After an hour or so at Gao Bei, we found some motorcyclists to drive us a few miles up the road to the local,fan dian, or restaurant, where we had a mediocre lunch. We then started to walk the 5K to Hu Keng, passing a number of other earth houses en route. Luckily after 20 minutes or so we were able to flag down a small minibus which took us to the ramshackle town of a few thousand people. We had our choice of two "three star" hotels, and after Happy negotiated a discount at one, we settled into our room. We noticed a couple of washcloths, but no towels and so we went down with Happy to ask for some. "They say there are towels in the room." "Oh," we said,'' we saw some tiny ones, but that's all." "That's what we use all over china," she said. "They don't have any bigger ones." "Ah," we said, knowingly, and to ourselves, just like the tiny plates and bowls that everyone uses even in the fancy restaurants.

We then hired a different minibus to take us up to a more remote village, further up in the hills. From where the driver dropped us off, we were able to hike a bit into the mountains, and we could look down onto the houses below and across the terraced rice fields into the valley.


" A waterfall," Sunny exclaimed. "I love waterfalls." We hiked along the narrow terraces, which reminded us of so many we saw in [Peru, until it started to rain and made the path muddy and slippery. A bit reluctantly, we turned back, and then wandered around the village, taking pictures of the old people and children still living there. One couple in particular seemed to get a kick out of posing for photos, but were quite disappointed when Happy had to explain to them that even though we could show them the picture, we could not give them a copy.


Hurrying back to our impatient driver, it started to rain heavily as he negotiated the deeply rutted and narrow road back to town.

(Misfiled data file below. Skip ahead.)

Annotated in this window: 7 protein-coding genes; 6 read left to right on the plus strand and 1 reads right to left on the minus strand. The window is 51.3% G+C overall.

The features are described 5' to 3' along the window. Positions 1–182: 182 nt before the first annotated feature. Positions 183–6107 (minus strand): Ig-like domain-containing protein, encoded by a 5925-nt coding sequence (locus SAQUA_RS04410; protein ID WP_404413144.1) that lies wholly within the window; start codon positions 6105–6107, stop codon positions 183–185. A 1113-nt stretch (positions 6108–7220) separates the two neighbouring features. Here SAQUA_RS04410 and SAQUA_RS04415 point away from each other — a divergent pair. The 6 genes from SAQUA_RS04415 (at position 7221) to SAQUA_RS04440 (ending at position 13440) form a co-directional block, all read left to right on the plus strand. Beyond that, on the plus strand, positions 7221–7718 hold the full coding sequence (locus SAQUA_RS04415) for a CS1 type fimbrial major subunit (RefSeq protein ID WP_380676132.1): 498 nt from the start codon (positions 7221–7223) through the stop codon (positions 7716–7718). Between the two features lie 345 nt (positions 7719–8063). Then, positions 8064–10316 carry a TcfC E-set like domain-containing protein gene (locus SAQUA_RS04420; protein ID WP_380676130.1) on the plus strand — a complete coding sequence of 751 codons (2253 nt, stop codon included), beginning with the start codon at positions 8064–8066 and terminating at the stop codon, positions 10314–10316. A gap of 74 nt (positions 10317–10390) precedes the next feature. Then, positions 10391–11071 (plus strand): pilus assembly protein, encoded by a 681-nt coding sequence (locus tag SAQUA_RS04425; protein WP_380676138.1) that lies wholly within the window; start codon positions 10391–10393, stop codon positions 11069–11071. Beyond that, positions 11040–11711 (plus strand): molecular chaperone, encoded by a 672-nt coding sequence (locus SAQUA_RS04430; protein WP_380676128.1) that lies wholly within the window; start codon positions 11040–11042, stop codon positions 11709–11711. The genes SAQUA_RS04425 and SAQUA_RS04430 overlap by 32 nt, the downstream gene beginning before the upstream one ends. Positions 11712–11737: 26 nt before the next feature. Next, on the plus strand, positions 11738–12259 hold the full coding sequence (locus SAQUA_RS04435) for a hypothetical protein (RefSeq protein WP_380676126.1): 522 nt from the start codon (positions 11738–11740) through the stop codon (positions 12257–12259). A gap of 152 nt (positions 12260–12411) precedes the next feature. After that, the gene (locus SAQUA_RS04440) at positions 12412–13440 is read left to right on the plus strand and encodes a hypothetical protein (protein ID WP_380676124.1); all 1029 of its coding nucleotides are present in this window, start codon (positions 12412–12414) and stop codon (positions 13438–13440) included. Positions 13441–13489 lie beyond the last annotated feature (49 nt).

We rested an hour or two and then, getting hungry, we donned raincoats and went out in search of a restaurant. Shockingly, the town seemed to have none. Was this really China? Everywhere else we had been had dozens of them. Finally, after wandering around forever in the rain, we discovered a one table place near the center of town. The food was awful, and Happy, got into a shouting match with the cook, after he heavily salted our food when we specifically said no salt. What really got him upset, was when Happy started shouting at him in English. "I'm a university graduate," he said, "don't talk to me this way." None of us believed that, and finally we had to usher Happy out of there. "I'm so angry," she said. "He put salt in food and he say did not."

Glad to get back to our room, the hotel clerk managed to find a deck of cards for us and we taught Happy how to play rummy. This seemed to take her mind off of the cook and a good time was had by all. The next morning it was still raining hard, disrupting our plans to walk to a few nearby villages. We went in search of breakfast which consisted of some fruit and crackers that managed to be both sweet and salty at the same time. Returning to our room, we played a few more rounds of rummy until it was time to leave. Surprisingly, it cost more to go back then it did on the way in. Maybe the bus company knew that people would pay more to leave once they saw the town had no place to eat. Not only that, the bus took a different route which took an extra hour and a half. So we had to pay more for a slower ride. But, as one of the other teachers said, when we got back, "You don't expect anything to be logical here, do you?" Of course, our progress was also slowed by a few landslides caused by the heavy rain. Despite the fact that it was a new road, the government had neglected to stabilize the hills along the sides of it.


Posted by jonshapiro 12:19 Archived in China Tagged buildings living_abroad

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Jon and Nanette - you take such fantastic pictures. It is worth waiting since Bush was President :)

by Dave

Wow! These pictures and story are evocative and beautiful. Thank you!

by William Tuthill